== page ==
Wetlands are complex ecosystems and encompass a wide range of inland, coastal and marine habitats. They share the characteristics of both wet and dry environments and show immense diversity based on their genesis, geographical location, hydrological regimes and substrate factors. They include flood plains, swamps, marshes, fishponds, tidal marshes natural and man-made wetlands. Among the most productive life support, wetlands have immense socio-economic and ecological importance for mankind. They are crucial to the survival of natural biodiversity. They provide suitable habitats for endangered and rare species of birds and animals, endemic plants, insects besides sustaining migratory birds. India has a wealth of wetland ecosystems distributed in different geographical regions. India is also a signatory to the Ramsar Convention on Wetlands and the Convention of Biological Diversity; Apart from government regulation, development of better monitoring methods is needed to increase the knowledge of the physical and biological characteristics of each wetland resource, and to gain, from this knowledge, a better understanding of wetland dynamics and their controlling processes. India being one of the mega diverse nations of the world should strive to conserve the ecological character of these ecosystems along with the biodiversity of the flora and fauna associated with these ecosystems. The Convention on Wetlands, signed in Ramsar, Iran, in 1971, is an intergovernmental treaty which provides the framework for national action and international cooperation for the conservation and wise use of wetlands and their resources. There are presently 158 Contracting Parties to the Convention, with 1758 wetland sites, totaling 161 million hectares, designated for inclusion in the Ramsar List of Wetlands of International Importance. Ramsar Convention is the only global environment treaty dealing with a particular ecosystem. The Ramsar Convention on Wetlands was developed as a means to call international attention to the rate at which wetland habitats were disappearing, due to lack of understanding of their important functions, values, goods and services. Governments which have joined the Convention are expressing their willingness to make a commitment for helping to reverse that history of wetland loss and degradation. In addition, many wetlands are international systems lying across the boundaries of two or more countries, or are part of river basins that include more than one country.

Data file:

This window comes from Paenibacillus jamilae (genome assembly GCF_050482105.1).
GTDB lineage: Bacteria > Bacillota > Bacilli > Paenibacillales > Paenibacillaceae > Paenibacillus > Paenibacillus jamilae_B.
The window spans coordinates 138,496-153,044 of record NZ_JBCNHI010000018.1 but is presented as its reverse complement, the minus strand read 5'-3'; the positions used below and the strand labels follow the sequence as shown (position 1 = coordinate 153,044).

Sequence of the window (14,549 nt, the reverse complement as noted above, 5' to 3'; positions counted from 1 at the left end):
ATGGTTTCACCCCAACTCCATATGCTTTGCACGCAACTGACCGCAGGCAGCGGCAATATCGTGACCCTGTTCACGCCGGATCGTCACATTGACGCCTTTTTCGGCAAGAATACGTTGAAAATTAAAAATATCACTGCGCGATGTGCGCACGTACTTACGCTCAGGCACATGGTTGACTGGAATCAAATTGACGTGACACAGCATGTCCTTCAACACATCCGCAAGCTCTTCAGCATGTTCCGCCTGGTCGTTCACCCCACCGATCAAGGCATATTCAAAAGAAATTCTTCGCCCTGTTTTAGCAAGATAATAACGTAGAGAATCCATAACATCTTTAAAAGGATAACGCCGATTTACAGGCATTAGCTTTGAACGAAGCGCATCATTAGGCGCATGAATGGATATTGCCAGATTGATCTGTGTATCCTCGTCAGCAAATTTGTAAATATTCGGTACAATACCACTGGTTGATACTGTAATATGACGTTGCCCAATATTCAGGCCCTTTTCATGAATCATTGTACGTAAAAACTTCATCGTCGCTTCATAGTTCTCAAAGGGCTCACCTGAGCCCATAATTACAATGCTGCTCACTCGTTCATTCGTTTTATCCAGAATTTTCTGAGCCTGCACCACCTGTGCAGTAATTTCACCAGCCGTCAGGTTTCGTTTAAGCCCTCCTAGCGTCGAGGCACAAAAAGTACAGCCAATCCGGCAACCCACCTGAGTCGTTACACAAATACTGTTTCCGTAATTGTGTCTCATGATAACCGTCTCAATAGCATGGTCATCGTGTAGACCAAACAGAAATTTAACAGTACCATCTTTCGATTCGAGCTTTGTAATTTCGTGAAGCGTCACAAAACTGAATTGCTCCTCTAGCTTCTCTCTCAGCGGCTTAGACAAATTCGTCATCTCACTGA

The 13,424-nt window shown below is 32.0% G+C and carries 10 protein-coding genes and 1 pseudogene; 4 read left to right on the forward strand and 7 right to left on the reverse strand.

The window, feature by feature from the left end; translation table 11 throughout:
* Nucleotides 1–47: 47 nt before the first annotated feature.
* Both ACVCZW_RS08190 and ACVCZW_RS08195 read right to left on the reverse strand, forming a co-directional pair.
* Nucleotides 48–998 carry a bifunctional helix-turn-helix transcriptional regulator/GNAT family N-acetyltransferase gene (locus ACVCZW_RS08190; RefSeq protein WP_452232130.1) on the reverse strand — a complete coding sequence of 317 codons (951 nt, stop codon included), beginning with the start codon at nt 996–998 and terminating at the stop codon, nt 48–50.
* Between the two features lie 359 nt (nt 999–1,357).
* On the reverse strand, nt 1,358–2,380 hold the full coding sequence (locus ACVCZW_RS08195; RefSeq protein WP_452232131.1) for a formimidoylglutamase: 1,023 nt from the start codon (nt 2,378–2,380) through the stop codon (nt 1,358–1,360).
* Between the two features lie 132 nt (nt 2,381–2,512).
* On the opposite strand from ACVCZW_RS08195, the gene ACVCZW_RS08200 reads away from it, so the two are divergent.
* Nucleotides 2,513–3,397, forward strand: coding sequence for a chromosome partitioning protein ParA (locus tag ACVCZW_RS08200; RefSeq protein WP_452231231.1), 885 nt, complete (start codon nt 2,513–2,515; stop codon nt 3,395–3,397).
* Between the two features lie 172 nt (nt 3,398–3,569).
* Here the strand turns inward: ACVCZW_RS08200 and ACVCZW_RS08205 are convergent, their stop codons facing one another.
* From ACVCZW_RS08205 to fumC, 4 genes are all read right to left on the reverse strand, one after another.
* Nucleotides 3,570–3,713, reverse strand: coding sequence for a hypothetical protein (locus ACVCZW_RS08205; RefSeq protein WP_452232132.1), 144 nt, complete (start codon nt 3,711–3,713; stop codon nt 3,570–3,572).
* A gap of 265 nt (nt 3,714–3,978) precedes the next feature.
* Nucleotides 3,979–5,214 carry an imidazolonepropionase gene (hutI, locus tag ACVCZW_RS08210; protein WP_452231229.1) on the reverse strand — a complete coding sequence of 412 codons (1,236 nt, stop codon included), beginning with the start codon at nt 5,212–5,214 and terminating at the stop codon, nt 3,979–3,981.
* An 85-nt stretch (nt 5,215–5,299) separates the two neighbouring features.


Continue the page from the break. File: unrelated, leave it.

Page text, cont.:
Conservation of Biodiversity
Conservation of Biodiversity is the need of the hour. The Biological Diversity Act, 2002 is a federal legislation enacted by the Parliament of India for preservation of biological diversity in India, and provides mechanism for equitable sharing of benefits arising out of use of traditional biological resources and knowledge. The Act was enacted to meet the obligations under Convention on Biological Diversity (CBD), to which India is a party. The National Biodiversity Authority (NBA) was established in 2003 to implement India’s Biological Diversity Act 2002. The NBA is a Statutory, Autonomous Body and it performs facilitative, regulatory and advisory function for the Government of India on issues of conservation, sustainable use of biological resources and fair and equitable sharing of benefits arising out of the use of biological resources.
Wildlife Conservation
Wildlife conservation is the practice of protecting endangered plant and animal species and their habitats. Among the goals of wildlife conservation are to ensure that nature will be around for future generations to enjoy and to recognize the importance of wildlife and wilderness lands to humans.  Many nations have government agencies dedicated to wildlife conservation, which help to implement policies designed to protect wildlife. Numerous independent nonprofit organizations also promote various wildlife conservation causes. Wildlife conservation has become an increasingly important practice due to the negative effects of human activity on wildlife. Wildlife Conservation Act 2002 was enacted to protect wildlife in India. The main objective of Project Tiger is to ensure a viable population of tiger in India for scientific, economic, aesthetic, cultural and ecological values and to preserve for all time, areas of biological importance as a natural heritage for the benefit, education and enjoyment of the people. Project Elephant (PE), a centrally sponsored scheme, was launched in February 1992 to provide financial and technical support to major elephant bearing States in the country for protection of elephants, their habitats and corridors.